Iran seeks ‘fair’ treatment from UN nuclear agency

Iran’s president told the visiting head of the U.N. nuclear agency that Tehran has never pursued nuclear weapons

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Iran’s President Hassan Rowhani on Sunday told the visiting head of the U.N. nuclear agency that Tehran has never pursued nuclear weapons and that inspectors should be “fair” when they help implement a landmark nuclear deal reached with world powers in July.

Yukiya Amano, the head of the International Atomic Energy Agency, arrived in Tehran earlier in the day on his second visit in the past three months, ahead of an Oct. 15 deadline to gather information on allegations that Iran had in the past tried to build atomic weapons. A final U.N. assessment is due in December.

Western nations have long suspected Iran’s nuclear program has a secret military dimension. Iran denies the charge, saying the program is entirely devoted to peaceful purposes like power generation and cancer treatment.

“Under the deal, we will voluntarily carry the Additional Protocol and we hope you have fair observation on implementation of the deal,” Rowhani told Amano. The Additional Protocol provides for expanded IAEA safeguards, including snap inspections of nuclear sites.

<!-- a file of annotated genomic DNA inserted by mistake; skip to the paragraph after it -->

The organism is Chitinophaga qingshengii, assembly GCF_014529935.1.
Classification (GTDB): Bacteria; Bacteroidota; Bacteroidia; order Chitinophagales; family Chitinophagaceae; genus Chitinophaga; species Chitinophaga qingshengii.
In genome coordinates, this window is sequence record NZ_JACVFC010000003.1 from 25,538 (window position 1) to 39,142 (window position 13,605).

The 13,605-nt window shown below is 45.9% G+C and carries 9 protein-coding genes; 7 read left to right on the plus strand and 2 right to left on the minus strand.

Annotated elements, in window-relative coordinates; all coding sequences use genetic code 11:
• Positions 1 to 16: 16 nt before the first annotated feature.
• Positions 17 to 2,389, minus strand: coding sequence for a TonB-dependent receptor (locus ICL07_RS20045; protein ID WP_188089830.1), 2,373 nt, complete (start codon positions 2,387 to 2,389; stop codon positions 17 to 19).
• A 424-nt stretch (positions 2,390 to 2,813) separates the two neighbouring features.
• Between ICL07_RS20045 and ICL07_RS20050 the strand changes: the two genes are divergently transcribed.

Rowhani reiterated that Iran has had “no diversion from its peaceful nuclear program,” saying the program’s purely civilian nature had been verified through years of IAEA monitoring and snap inspections.

Amano said Sunday that his agency’s work in Iran and elsewhere is “based on impartiality.” He later told a special parliamentary committee that the agency will keep information on Iran’s nuclear program confidential, the official IRNA news agency reported.

In the past, Iran has accused the U.N. agency of leaking information about its nuclear program to Western nations and Israel, posing a threat to Tehran’s nuclear facilities and scientists.

Amano said the agency expects to wrap up remaining issues with Iran “by the end of the current year.”

Iran’s Foreign Minister Mohammad Javad Zarif meanwhile expressed hope that the United States would uphold its end of the deal, which provides for billions of dollars in sanctions relief in exchange for Iran curbing its nuclear activities.

Speaking at a press conference with his Dutch counterpart, Bert Koenders, Zarif said that if Washington fulfills its obligations it would help to “make up for the mistrust that has been created over the past decades and show a new kind of approach toward the Islamic Republic of Iran.”

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